Dem Congresswoman Says Conyers Retirement 'Not Good Enough,' Calls for Overhaul of System on the Hill

Lauretta  Brown
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Posted: Dec 05, 2017 1:00 PM
Dem Congresswoman Says Conyers Retirement 'Not Good Enough,' Calls for Overhaul of System on the Hill

Rep. Jackie Speier (D-CA) spoke Tuesday at Politico’s “Women Rule” summit about the problem of sexual harassment on Capitol Hill and the convoluted system victims must go through to report misconduct. Speier also reacted to the news of Rep. John Conyers’s (D-MI) retirement in light of multiple sexual harassment allegations and a settlement calling it “not good enough” and emphasizing “that’s a serial harasser.”

“I was anticipating that he was going to be resigning and that’s what’s should happen,” Speier said after being informed of the news live on stage. “It’s not good enough to say ‘in a year and a half or in a year I’m going to retire,’ that’s a serial harasser.”

It was clarified immediately after that Conyers, while characterizing his decision to leave office as “retiring,” will be stepping down effective immediately.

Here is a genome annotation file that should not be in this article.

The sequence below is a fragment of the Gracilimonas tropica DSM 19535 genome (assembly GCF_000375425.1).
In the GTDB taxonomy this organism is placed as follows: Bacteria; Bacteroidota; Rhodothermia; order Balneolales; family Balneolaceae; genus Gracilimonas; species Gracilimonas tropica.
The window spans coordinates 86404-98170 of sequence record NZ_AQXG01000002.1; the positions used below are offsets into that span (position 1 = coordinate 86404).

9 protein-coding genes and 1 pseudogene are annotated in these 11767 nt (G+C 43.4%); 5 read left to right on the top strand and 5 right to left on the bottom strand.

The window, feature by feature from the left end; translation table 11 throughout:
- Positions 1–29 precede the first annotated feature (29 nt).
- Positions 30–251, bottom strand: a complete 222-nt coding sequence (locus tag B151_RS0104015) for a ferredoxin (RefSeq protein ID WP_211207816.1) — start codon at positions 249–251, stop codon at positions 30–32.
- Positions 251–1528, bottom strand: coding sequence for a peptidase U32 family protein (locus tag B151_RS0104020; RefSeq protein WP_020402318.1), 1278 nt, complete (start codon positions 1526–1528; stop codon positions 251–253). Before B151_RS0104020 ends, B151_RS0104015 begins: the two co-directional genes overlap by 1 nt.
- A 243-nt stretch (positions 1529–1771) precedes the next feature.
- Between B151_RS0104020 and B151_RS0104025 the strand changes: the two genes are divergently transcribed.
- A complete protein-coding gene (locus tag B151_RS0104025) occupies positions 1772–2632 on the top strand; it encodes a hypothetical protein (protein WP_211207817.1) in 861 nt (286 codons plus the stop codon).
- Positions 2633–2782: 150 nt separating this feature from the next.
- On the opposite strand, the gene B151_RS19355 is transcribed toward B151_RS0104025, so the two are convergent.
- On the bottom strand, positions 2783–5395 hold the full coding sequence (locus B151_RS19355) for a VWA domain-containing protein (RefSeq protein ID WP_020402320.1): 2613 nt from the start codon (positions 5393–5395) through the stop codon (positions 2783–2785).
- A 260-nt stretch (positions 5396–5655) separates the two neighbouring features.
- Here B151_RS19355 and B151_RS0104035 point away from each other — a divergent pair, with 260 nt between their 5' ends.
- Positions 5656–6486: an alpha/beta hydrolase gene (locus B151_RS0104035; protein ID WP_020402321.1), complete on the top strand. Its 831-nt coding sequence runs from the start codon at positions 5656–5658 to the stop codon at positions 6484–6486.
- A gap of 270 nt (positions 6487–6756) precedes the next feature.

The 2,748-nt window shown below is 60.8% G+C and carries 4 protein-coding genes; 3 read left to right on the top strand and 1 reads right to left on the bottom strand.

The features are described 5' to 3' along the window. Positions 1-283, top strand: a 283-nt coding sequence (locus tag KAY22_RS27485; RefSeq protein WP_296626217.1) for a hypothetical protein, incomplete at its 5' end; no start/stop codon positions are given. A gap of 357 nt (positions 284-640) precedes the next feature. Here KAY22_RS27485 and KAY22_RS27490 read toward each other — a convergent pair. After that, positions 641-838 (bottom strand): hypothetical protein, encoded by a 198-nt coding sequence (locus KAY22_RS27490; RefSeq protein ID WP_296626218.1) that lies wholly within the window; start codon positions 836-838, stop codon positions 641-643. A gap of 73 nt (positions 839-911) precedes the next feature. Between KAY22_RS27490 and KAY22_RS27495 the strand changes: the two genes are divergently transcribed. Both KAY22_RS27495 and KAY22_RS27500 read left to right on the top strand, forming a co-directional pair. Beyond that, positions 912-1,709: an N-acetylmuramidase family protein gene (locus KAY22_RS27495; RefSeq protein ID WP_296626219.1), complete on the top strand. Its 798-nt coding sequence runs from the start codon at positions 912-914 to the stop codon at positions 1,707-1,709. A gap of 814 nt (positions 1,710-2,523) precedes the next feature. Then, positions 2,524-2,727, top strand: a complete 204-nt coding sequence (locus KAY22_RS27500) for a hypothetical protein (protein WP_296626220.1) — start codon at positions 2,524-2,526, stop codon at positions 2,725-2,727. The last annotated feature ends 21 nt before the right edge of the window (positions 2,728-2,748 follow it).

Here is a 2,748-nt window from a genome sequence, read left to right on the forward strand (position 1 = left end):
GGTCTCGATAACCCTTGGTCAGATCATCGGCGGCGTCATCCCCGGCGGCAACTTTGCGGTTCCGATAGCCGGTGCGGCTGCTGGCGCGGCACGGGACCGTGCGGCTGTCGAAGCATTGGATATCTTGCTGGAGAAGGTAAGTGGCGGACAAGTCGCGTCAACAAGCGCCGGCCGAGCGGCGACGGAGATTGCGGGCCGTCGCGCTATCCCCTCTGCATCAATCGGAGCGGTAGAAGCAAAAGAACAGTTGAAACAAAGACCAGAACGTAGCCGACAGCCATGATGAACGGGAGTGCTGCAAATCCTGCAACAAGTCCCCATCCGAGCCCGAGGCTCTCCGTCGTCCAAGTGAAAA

“What is he doing?” Speier asked, given the extremely subtle distinction between an immediate retirement and a resignation.

Speier had harsh words for the current recourse available to victims of harassment in Congress, describing the convoluted process that is currently in place.

“In Congress it is a system that has basically been there to protect the harasser and the victims have been without resources,” she said, “for example, the office of compliance to which a victim would report would have to first go through 30 days of legal counseling then 30 days of mandatory mediation and then signing a non-disclosure agreement and then 30 days of a cooling off period all the while still working in that harassing environment.”

She touted her bipartisan “Me Too Congress Act” as legislation that would address these problems.

Speier said the current system “doesn’t create accountability, there’s a secret fund, the members are never identified, and the result is habitual harassers are allowed to continue to operate and we are seeing it right now.”

When questioned about tribalism on the Hill affecting the issue, Speier said she believes it makes calling out harassers more difficult.

"That’s why as we are contemplating a new system I think we need to look at creating a third party function that will be outside of Congress not populated by members of Congress so this issue of this uncomfortableness that is associated with calling out a member of your same party is not there,” she said.

“You know the institution is special,” she reminded those gathered, “but members of Congress aren’t special and we need to be treated like everybody else.”